Add to this, the Gettysburg Address, the Sermon on the Mount, FDR's fireside chats, Winston Churchill's wartime broadcasts which, as Edward R. Murrow put it, "mobilized the English language." Words turn the hinges of history. Words put the reins of leadership into the hands of a politician. And words can be a window into the soul and the intellect of a leader. Those who speak well and write well, also think well. To be sure, most political rhetoric these days is the handiwork of speech writers. Thus the success of Ronald Reagan. And when dimwit politicians stray from the teleprompter, we learn more than we'd like to about their smarts. Witness George W. Bush: "You're working hard to put food on your family." "Is our children learning?" "Fool me twice..." Listen to the extemporaneous speeches of John Edwards and Barack Obama, and notice their performance in debates. These are their own words. As one listens, who can doubt that these are extraordinarily intelligent individuals? The "plagiarism" kerfuffle. Nothing better exemplifies the paucity of criticism against Obama, than Hillary Clinton's attempt to pin the "plagiarism" label on her opponent. When she brought the issue up in Austin, Texas, with a scripted (plagiarized?) quip, it elicited the only booing of the debate. Obama's haymaker reply put an end to that issue. Obama did concede, however, that he should have credited his friend Devall Patrick. So, in the spirit of full attribution, let's review this plagiarism complaint. As I see it, it is full of sound and fury, signifying nothing. (Shakespeare, Macbeth). And the offending "borrowed" remarks?
"We hold these truths to be self-evident that all men are created equal." (Thomas Jefferson) Just words. (Devall Patrick) "We have nothing to fear but fear itself." (Franklin Delano Roosevelt) Just words. "Ask not what your country can do for you, ask what you can do for your country." (John F. Kennedy/Theodore Sorenson) Just words. "I have a dream." (Martin Luther King) Just words.
Silly, isn't it? And recall Ronald Reagan's speech at the memorial service for the Challenger astronauts: "We will never forget them, nor the last time we saw them, this morning, as they prepared for their journey and waved good-bye and 'slipped the surly bonds of earth' to 'touch the face of God.'" To their credit, the Reagan library and the National Review put the borrowed words in quotation marks. But neither cited the source: John Gillespie Magee Jr., an American volunteer in the Royal Air Force, who died in 1941 at age nineteen, a few weeks after he wrote these words. Next, compare these two passages:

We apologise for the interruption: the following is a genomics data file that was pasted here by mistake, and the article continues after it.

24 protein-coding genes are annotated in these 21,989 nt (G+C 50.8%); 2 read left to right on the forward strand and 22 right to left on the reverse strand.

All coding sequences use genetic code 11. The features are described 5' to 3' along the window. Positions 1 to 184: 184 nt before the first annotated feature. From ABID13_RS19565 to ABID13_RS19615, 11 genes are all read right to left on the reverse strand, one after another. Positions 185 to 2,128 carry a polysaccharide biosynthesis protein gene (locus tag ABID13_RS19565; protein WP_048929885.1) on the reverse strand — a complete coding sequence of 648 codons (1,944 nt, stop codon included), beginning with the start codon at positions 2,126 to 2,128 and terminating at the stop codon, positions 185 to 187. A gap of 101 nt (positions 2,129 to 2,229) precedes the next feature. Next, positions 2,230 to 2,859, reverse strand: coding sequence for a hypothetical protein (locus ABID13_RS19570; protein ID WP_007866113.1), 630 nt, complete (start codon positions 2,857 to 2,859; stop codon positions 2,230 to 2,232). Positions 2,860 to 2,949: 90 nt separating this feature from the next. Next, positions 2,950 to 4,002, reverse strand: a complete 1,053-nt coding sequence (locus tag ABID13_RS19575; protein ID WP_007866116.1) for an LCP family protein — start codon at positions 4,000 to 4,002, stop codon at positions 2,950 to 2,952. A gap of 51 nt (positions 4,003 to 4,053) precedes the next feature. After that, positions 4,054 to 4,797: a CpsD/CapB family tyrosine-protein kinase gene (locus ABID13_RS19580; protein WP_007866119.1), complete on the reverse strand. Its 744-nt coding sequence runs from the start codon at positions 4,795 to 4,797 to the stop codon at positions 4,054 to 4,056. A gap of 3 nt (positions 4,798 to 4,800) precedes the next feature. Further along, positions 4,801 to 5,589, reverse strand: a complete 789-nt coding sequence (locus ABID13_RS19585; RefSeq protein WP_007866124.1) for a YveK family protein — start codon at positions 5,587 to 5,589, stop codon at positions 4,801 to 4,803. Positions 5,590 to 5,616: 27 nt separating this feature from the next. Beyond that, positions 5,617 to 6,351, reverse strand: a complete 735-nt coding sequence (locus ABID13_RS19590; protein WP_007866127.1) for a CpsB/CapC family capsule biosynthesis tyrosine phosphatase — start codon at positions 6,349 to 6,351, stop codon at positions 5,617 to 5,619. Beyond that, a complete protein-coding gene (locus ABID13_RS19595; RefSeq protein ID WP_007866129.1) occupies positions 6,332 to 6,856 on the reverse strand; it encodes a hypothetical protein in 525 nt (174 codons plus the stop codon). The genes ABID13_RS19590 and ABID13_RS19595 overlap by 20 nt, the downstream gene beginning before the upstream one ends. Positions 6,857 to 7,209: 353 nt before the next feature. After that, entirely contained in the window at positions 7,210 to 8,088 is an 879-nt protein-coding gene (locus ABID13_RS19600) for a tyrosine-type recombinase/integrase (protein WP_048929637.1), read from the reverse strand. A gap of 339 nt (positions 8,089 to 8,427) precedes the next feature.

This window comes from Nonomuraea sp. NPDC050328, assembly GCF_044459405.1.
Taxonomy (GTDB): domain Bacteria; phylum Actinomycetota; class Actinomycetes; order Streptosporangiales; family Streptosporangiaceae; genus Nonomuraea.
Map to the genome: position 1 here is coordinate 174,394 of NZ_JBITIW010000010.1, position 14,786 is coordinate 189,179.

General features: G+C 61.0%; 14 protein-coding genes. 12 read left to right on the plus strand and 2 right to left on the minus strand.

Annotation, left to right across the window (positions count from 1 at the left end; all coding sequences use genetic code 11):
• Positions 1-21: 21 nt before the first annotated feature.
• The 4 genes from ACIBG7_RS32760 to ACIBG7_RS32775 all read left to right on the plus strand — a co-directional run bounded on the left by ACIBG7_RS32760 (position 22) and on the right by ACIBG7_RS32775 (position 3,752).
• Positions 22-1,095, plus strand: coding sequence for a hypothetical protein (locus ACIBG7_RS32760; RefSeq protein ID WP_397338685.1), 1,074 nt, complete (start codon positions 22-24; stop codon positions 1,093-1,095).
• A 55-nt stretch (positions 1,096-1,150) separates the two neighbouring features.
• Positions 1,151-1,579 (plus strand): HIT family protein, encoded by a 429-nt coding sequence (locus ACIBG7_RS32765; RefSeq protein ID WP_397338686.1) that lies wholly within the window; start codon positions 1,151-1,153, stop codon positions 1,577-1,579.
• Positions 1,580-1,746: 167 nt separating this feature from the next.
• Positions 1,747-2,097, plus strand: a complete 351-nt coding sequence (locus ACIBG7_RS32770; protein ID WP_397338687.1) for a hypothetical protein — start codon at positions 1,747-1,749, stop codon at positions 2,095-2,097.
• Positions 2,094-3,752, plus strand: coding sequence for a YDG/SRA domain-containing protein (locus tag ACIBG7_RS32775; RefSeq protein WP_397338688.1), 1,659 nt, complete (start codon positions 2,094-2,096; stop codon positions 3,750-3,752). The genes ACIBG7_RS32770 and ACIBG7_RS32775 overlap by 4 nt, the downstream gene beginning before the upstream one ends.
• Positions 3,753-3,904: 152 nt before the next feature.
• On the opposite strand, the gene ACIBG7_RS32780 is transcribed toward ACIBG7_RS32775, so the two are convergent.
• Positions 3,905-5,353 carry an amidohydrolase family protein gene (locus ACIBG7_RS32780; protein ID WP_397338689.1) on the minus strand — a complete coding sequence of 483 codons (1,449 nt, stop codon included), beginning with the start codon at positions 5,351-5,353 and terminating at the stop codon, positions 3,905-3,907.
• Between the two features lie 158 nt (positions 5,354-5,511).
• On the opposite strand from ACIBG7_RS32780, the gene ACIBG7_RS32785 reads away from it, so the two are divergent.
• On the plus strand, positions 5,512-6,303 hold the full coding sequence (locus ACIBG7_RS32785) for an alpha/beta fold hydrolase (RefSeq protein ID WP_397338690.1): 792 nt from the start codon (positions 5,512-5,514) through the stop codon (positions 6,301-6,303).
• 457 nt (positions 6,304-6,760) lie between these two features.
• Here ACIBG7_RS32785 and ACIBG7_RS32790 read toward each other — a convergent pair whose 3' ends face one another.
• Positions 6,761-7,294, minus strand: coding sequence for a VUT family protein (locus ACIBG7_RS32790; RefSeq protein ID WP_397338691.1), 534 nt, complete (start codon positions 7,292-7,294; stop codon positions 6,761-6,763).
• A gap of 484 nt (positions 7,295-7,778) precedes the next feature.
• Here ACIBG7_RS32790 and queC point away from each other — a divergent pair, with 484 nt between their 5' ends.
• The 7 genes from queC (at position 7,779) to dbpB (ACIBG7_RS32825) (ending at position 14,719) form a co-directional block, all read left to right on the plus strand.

"The hits that I took in this election are nothing compared to the hits the people of this state and this country have been taking for a long time." "You know, the hits I've taken in life are nothing compared to what goes on every single day in the lives of people across our country."
The first is by Bill Clinton, in the 1992 presidential campaign. The second is by Hillary Clinton, February 21, 2008. Plagiarism? No more or less than Obama's use of Devall Patrick's words, at the latter's invitation. Julianna Goldman of Bloomberg News asked several experts if Obama was guilty of plagiarism. Their unanimous judgment: he was not. Accusing Barack Obama of "plagiarism" is, to put it mildly, a "stretch." As noted earlier, if this is the best that Obama's opponents can throw at him, he emerges as a remarkably "clean" candidate. In sum, I now would judge Barack Obama to be far more qualified for the presidency of the United States, than I did several weeks ago when I was rooting for John Edwards. Obama has, in his campaign appearances, displayed qualities of intellect and moral stature that I failed to fully appreciate before. We will be well-served if he becomes our next president. But if he is to succeed in his quest for the presidency, Barack Obama must continue to display and implement his extraordinary leadership and management skills. For as we have learned from both the 2000 election campaign ("inventing the internet") and the 2004 campaign ("Swiftboat Veterans for Truth"), if the actual words and deeds of the Democratic Party candidate can not be turned against him in a GOP smear campaign, new words and deeds will surely be invented. It's going to be a very rough road from here to the White House. Copyright 2008 by Ernest Partridge
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Dr. Ernest Partridge is a consultant, writer and lecturer in the field of Environmental Ethics and Public Policy. Partridge has taught philosophy at the University of California, and in Utah, Colorado and Wisconsin. He publishes the website, "The (more...)